There is no guarantee that the series will live up to what I am hoping it might, I am not even a particularly big fan of historical fiction. Most of it annoys me because it panders to the decline of the intellectual climate in history. Much of it doesn’t challenge the reader to think about historical figures as living people, it presents shrill caricatures designed only to entertain, it perpetuates stereotypes and strangely, and I say strangely because people being able to relate to history is its biggest draw, it doesn’t really present anything as recognisably human. If we compare something like the magnificently sardonic The Great, to the adaptation of Wolf Hall, the main disparity is that one delights in the ridiculous and one takes itself oh-so seriously. Both are about as historically accurate as each other. Both of them even feature Charity Wakefield, who I adore, as cheerfully promiscuous.
But you are interested in the human experience of history, are you? How many people claim that “people were different then” and imagine there are great divides in fundamental human emotions like love and grief? Interested in the human experience of history? Why so squeamish when writers explore life-altering events that may have contributed to the actions and thoughts of a historical figure? Interested in the human experience of history? Go and read Adrienne Dillard’s The Raven’s Widow, which shows a shattering portrayal of a woman who had to exist in the system that murdered her husband and ruined her life, before you tell me how much you enjoyed Jane spying through keyholes in The Tudors. Psychoanalysing, am I? Yes, psychology is a crucial factor in the history of humans, the fact that we have a consciousness means writers, both of fiction and non-fiction, have to consider the human experience in all of their writing. Interested in the human experience of history, are you? Watch a culturally diverse cast explore one of the most notorious legal murders of a woman by her abusive spouse in history. You might learn something.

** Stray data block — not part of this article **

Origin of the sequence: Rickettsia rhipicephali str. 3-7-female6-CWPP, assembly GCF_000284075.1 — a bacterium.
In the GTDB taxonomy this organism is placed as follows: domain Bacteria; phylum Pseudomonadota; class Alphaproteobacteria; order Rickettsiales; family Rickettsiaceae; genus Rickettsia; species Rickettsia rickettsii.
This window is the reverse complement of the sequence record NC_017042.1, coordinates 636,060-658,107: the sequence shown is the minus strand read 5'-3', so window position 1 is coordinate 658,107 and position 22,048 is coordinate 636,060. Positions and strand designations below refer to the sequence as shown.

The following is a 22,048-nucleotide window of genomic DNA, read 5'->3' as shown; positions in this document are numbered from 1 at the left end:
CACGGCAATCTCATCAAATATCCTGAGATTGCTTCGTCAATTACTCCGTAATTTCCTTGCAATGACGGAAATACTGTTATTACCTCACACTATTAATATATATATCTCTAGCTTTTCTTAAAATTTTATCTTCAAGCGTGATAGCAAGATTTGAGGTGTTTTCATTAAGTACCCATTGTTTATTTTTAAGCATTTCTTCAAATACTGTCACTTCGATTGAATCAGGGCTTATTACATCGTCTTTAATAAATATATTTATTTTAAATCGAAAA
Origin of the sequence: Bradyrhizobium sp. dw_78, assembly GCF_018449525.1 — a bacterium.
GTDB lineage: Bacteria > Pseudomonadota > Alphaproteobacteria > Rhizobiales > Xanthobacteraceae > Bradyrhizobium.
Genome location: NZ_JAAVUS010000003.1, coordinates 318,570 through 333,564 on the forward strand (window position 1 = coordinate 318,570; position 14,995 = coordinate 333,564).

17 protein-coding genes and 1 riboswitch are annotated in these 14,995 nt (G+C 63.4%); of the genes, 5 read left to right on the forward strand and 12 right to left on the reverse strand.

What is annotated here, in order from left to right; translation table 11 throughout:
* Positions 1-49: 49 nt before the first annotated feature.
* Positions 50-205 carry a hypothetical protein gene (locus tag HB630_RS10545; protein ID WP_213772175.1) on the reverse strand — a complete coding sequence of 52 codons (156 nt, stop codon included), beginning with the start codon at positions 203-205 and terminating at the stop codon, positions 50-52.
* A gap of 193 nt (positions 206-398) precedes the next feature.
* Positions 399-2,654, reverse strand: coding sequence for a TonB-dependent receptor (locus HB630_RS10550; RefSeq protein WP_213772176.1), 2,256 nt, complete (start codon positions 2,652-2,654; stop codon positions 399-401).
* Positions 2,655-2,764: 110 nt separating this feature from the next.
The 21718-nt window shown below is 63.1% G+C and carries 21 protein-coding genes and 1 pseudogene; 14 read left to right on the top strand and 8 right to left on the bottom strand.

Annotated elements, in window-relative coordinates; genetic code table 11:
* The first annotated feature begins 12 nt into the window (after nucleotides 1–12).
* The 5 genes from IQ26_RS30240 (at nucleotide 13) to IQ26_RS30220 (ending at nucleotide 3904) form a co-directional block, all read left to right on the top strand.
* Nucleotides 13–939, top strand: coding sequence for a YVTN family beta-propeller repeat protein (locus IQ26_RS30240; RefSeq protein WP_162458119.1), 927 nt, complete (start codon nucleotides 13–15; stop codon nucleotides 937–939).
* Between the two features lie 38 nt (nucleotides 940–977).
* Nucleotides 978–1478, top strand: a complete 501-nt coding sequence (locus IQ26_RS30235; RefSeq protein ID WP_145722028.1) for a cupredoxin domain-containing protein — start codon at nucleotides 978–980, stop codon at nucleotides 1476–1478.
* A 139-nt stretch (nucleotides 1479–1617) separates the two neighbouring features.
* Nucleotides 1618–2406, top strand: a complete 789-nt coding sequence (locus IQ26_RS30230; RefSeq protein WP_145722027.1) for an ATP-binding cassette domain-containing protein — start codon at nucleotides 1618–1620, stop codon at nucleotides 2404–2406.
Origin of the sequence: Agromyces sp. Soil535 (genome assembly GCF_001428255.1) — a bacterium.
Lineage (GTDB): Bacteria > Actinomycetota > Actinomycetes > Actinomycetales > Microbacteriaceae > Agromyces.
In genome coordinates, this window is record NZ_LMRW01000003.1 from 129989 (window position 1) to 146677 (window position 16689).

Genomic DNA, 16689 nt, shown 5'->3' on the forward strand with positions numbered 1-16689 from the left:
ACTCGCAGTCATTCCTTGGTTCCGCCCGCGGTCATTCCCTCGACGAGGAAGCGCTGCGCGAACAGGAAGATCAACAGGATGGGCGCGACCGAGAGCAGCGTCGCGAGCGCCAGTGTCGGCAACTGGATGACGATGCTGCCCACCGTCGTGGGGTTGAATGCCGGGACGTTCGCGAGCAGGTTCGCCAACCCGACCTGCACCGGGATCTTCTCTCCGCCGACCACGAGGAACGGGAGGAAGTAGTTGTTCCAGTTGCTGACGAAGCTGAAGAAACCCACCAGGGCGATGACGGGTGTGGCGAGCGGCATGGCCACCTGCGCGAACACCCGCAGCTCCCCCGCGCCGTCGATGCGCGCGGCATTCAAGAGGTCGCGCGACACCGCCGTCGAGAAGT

History is not solely the province of academics. History has no intellectual criteria for enthusiasts because it belongs to, and is about, people. History is a wide-ranging discipline that attracts people from all walks of life. There is no way to entirely shake the conservative out of history. But there is a way to stop the decline in its intellectual climate. History has been about Great Men for far too long. And for too long now, historians have been told what they should do by those who are afraid of the truth. It’s not in a historian’s nature to be told what to write. We are truth-seekers. And that should serve as a reminder that, as historians and writers, and fans, we have to keep fighting. Now is not the time to slow down. Push those boundaries. Make those people uncomfortable. Challenge those small minds. And be as damned loud as you can.